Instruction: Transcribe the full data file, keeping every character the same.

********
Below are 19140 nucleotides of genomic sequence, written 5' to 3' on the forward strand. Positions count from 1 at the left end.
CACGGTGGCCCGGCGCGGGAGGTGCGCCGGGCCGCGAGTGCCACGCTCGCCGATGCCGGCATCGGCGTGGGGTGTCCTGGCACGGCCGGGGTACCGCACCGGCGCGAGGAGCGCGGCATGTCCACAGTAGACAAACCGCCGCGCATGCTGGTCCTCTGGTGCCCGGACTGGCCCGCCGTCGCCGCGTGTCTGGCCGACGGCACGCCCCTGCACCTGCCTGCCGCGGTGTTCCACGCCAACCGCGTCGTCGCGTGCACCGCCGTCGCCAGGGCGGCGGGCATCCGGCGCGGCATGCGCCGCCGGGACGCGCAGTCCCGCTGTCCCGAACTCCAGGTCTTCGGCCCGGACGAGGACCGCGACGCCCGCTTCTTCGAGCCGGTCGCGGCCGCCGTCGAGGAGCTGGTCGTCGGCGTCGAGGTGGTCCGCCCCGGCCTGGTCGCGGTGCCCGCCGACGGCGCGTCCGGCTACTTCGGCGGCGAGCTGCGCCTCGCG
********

Below are 19140 nucleotides of genomic sequence, written 5' to 3' on the forward strand. Positions count from 1 at the left end.
CACGGTGGCCCGGCGCGGGAGGTGCGCCGGGCCGCGAGTGCCACGCTCGCCGATGCCGGCATCGGCGTGGGGTGTCCTGGCACGGCCGGGGTACCGCACCGGCGCGAGGAGCGCGGCATGTCCACAGTAGACAAACCGCCGCGCATGCTGGTCCTCTGGTGCCCGGACTGGCCCGCCGTCGCCGCGTGTCTGGCCGACGGCACGCCCCTGCACCTGCCTGCCGCGGTGTTCCACGCCAACCGCGTCGTCGCGTGCACCGCCGTCGCCAGGGCGGCGGGCATCCGGCGCGGCATGCGCCGCCGGGACGCGCAGTCCCGCTGTCCCGAACTCCAGGTCTTCGGCCCGGACGAGGACCGCGACGCCCGCTTCTTCGAGCCGGTCGCGGCCGCCGTCGAGGAGCTGGTCGTCGGCGTCGAGGTGGTCCGCCCCGGCCTGGTCGCGGTGCCCGCCGACGGCGCGTCCGGCTACTTCGGCGGCGAGCTGCGCCTCGCG